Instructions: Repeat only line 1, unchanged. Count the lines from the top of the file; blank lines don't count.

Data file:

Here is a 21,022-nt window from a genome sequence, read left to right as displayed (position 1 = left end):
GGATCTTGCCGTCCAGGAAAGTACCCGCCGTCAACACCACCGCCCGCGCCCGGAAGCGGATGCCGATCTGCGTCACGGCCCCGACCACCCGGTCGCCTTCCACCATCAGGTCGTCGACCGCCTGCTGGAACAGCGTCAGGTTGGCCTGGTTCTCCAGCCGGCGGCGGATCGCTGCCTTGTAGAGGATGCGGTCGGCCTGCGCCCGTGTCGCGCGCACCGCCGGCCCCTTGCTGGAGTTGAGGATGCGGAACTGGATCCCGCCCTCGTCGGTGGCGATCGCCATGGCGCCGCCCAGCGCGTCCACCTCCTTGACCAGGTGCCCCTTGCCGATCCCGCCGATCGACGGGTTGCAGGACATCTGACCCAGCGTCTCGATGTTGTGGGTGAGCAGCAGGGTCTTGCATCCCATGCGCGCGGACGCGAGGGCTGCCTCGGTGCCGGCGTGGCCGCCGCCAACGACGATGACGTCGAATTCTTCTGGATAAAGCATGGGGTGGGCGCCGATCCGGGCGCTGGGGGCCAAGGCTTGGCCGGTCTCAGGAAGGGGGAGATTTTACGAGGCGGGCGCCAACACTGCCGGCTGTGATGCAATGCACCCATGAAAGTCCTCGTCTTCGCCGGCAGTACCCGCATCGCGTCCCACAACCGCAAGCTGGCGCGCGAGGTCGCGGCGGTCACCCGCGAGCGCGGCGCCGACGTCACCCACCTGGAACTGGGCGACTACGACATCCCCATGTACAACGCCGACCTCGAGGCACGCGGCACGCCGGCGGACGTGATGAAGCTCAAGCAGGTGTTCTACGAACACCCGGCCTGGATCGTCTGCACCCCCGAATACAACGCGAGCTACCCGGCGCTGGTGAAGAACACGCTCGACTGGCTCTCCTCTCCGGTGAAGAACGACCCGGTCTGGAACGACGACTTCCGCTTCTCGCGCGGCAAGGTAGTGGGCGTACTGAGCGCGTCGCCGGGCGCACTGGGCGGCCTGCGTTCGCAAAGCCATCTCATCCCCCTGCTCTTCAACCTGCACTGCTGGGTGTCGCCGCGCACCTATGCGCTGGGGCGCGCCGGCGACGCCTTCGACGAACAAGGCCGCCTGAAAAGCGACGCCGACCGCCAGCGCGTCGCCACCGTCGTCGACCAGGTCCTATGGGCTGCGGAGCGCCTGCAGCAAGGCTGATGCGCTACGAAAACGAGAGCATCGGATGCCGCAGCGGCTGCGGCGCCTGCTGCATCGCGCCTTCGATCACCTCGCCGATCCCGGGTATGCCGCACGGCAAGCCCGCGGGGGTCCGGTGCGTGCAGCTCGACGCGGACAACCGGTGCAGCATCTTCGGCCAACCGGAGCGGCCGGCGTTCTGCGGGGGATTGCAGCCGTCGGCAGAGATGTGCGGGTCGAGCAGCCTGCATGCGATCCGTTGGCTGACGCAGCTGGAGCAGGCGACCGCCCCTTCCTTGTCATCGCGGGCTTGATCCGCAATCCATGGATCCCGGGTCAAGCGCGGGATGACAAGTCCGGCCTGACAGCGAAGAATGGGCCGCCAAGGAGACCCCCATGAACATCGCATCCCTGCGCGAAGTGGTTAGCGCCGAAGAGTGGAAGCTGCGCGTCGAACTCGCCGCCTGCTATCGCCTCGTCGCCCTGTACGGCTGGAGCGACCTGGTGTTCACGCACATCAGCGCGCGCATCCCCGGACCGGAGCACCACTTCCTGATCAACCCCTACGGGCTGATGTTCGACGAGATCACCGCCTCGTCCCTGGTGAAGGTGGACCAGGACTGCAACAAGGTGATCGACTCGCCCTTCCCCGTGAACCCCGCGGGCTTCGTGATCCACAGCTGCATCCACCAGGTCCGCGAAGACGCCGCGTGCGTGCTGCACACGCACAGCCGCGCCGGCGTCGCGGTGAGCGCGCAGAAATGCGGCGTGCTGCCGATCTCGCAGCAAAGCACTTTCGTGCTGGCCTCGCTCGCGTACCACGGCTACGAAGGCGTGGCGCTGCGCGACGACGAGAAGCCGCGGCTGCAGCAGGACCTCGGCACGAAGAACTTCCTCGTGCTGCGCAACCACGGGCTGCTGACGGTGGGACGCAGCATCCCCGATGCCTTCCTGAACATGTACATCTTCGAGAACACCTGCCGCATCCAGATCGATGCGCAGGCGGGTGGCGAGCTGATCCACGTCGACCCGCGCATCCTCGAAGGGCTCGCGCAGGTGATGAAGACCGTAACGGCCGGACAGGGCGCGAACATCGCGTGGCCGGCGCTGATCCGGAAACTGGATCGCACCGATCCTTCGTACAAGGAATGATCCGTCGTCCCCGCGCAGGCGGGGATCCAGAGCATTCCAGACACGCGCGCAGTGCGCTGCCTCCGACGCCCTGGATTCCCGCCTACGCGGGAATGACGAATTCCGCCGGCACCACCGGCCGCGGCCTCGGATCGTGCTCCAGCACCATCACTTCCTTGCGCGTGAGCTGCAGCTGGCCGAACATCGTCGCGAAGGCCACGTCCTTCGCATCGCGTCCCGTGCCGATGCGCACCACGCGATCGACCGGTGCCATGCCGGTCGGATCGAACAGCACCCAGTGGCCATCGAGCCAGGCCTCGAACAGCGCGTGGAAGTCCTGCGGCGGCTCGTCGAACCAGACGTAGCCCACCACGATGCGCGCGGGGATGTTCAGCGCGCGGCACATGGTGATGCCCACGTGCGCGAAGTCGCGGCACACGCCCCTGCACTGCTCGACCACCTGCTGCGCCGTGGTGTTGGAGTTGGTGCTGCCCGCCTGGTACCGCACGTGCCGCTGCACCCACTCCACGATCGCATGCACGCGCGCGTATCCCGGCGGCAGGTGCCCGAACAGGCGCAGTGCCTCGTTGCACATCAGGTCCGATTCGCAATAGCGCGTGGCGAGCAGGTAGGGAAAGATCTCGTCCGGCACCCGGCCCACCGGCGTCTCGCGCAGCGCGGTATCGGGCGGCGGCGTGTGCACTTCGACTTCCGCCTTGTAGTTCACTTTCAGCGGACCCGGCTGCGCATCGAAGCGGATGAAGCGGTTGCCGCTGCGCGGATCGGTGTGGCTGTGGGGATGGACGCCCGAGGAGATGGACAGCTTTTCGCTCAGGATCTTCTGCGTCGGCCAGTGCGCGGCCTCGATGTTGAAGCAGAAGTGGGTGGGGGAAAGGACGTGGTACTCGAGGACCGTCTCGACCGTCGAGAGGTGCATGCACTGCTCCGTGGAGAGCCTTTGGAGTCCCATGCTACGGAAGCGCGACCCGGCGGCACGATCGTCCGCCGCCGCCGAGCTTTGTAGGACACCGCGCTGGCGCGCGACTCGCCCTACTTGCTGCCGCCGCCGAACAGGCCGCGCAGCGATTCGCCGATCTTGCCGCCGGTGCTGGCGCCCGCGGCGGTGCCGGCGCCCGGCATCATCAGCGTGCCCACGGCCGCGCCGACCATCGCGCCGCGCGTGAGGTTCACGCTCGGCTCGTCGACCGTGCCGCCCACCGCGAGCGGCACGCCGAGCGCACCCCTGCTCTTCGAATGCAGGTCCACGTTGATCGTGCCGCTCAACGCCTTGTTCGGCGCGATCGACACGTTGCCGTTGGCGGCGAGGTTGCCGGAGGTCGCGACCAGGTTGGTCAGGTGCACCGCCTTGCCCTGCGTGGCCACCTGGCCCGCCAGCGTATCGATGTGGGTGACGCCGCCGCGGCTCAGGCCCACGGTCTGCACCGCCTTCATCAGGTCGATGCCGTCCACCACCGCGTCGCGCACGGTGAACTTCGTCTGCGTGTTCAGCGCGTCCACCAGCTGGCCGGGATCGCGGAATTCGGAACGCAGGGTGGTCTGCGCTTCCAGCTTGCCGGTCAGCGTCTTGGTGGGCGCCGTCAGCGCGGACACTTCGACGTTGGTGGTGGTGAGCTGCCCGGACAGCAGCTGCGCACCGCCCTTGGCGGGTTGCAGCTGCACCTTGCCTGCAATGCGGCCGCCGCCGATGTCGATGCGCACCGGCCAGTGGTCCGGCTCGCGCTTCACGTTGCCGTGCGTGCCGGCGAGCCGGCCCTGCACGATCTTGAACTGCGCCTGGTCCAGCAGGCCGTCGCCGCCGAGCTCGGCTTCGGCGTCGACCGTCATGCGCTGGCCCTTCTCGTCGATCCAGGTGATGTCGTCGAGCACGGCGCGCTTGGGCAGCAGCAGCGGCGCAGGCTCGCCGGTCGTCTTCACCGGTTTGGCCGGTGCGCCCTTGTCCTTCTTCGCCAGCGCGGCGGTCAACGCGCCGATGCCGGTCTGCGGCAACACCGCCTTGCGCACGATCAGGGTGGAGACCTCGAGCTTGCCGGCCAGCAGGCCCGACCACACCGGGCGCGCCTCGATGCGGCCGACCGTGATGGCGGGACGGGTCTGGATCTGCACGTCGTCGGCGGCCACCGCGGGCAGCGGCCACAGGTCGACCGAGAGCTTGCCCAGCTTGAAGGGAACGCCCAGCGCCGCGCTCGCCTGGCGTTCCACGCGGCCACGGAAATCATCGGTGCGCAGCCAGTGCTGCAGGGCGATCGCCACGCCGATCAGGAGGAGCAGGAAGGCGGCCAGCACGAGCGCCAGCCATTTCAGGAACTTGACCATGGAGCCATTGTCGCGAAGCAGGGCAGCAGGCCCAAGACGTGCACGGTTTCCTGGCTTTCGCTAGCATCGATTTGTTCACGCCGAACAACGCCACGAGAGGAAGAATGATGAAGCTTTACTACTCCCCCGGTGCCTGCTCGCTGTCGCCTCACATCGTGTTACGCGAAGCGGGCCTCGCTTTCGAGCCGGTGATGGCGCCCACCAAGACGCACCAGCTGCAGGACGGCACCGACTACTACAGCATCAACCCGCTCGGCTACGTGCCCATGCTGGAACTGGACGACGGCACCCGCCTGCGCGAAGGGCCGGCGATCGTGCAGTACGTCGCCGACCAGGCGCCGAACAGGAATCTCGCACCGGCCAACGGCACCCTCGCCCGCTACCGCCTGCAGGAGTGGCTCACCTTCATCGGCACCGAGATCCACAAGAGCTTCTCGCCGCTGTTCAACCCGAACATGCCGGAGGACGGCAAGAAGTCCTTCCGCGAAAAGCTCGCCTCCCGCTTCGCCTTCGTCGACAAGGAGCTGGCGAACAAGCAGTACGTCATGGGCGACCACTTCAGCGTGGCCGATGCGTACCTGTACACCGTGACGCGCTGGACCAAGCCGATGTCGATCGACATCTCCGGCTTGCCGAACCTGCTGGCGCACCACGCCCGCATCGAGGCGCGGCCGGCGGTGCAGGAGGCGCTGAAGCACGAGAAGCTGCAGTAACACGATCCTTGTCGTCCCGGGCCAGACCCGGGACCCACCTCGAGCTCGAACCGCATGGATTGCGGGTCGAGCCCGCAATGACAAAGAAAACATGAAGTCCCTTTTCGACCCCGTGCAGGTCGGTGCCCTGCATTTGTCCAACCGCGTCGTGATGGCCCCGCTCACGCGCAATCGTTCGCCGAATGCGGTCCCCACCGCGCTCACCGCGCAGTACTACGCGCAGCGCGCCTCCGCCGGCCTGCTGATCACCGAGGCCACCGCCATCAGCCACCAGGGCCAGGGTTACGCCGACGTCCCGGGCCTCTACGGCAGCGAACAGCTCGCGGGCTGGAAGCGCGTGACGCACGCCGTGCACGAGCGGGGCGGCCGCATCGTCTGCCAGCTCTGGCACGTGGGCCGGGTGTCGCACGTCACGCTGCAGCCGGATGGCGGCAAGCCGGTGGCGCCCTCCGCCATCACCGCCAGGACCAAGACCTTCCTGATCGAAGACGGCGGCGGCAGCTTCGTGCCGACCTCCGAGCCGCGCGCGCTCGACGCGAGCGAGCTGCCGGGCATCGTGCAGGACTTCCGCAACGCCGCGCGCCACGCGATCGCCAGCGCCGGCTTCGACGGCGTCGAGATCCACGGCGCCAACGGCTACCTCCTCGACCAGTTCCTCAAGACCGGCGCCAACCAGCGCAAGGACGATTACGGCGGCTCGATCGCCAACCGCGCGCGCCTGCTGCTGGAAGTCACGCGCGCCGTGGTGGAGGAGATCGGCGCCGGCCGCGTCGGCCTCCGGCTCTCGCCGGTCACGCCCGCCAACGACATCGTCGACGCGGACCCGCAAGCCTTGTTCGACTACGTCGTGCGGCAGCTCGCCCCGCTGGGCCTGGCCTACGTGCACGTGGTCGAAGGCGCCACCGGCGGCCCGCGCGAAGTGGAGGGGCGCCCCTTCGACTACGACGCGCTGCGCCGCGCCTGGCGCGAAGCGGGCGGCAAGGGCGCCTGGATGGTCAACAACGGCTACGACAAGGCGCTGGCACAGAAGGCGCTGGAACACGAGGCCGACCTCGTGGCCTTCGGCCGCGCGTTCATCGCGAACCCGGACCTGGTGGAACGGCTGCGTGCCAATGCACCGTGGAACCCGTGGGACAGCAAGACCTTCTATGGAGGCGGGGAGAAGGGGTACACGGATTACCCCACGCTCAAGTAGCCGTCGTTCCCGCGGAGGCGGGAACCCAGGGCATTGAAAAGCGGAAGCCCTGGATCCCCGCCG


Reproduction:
Here is a 21,022-nt window from a genome sequence, read left to right as displayed (position 1 = left end):